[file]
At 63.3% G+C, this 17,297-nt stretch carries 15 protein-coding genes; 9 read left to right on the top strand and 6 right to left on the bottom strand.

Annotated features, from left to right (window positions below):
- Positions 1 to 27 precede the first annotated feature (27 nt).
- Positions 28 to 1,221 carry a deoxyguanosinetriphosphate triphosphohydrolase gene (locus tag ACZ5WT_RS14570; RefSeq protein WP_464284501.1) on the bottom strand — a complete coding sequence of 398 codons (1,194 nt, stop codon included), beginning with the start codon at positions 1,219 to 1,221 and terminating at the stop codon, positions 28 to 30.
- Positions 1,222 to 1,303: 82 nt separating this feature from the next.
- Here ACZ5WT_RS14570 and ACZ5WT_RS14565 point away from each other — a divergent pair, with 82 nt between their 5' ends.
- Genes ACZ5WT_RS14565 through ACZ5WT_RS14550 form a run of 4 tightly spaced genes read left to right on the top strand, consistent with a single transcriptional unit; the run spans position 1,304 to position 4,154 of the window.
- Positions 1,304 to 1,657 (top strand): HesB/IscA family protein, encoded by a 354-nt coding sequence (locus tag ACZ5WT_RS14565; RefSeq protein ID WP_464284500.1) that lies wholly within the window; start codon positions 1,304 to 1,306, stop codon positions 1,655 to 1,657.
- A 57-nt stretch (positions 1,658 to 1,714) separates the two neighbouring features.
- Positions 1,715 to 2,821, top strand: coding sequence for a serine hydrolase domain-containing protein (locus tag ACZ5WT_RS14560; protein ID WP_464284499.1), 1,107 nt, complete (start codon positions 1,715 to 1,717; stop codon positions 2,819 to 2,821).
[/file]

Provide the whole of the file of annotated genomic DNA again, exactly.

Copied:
At 63.3% G+C, this 17,297-nt stretch carries 15 protein-coding genes; 9 read left to right on the top strand and 6 right to left on the bottom strand.

Annotated features, from left to right (window positions below):
- Positions 1 to 27 precede the first annotated feature (27 nt).
- Positions 28 to 1,221 carry a deoxyguanosinetriphosphate triphosphohydrolase gene (locus tag ACZ5WT_RS14570; RefSeq protein WP_464284501.1) on the bottom strand — a complete coding sequence of 398 codons (1,194 nt, stop codon included), beginning with the start codon at positions 1,219 to 1,221 and terminating at the stop codon, positions 28 to 30.
- Positions 1,222 to 1,303: 82 nt separating this feature from the next.
- Here ACZ5WT_RS14570 and ACZ5WT_RS14565 point away from each other — a divergent pair, with 82 nt between their 5' ends.
- Genes ACZ5WT_RS14565 through ACZ5WT_RS14550 form a run of 4 tightly spaced genes read left to right on the top strand, consistent with a single transcriptional unit; the run spans position 1,304 to position 4,154 of the window.
- Positions 1,304 to 1,657 (top strand): HesB/IscA family protein, encoded by a 354-nt coding sequence (locus tag ACZ5WT_RS14565; RefSeq protein ID WP_464284500.1) that lies wholly within the window; start codon positions 1,304 to 1,306, stop codon positions 1,655 to 1,657.
- A 57-nt stretch (positions 1,658 to 1,714) separates the two neighbouring features.
- Positions 1,715 to 2,821, top strand: coding sequence for a serine hydrolase domain-containing protein (locus tag ACZ5WT_RS14560; protein ID WP_464284499.1), 1,107 nt, complete (start codon positions 1,715 to 1,717; stop codon positions 2,819 to 2,821).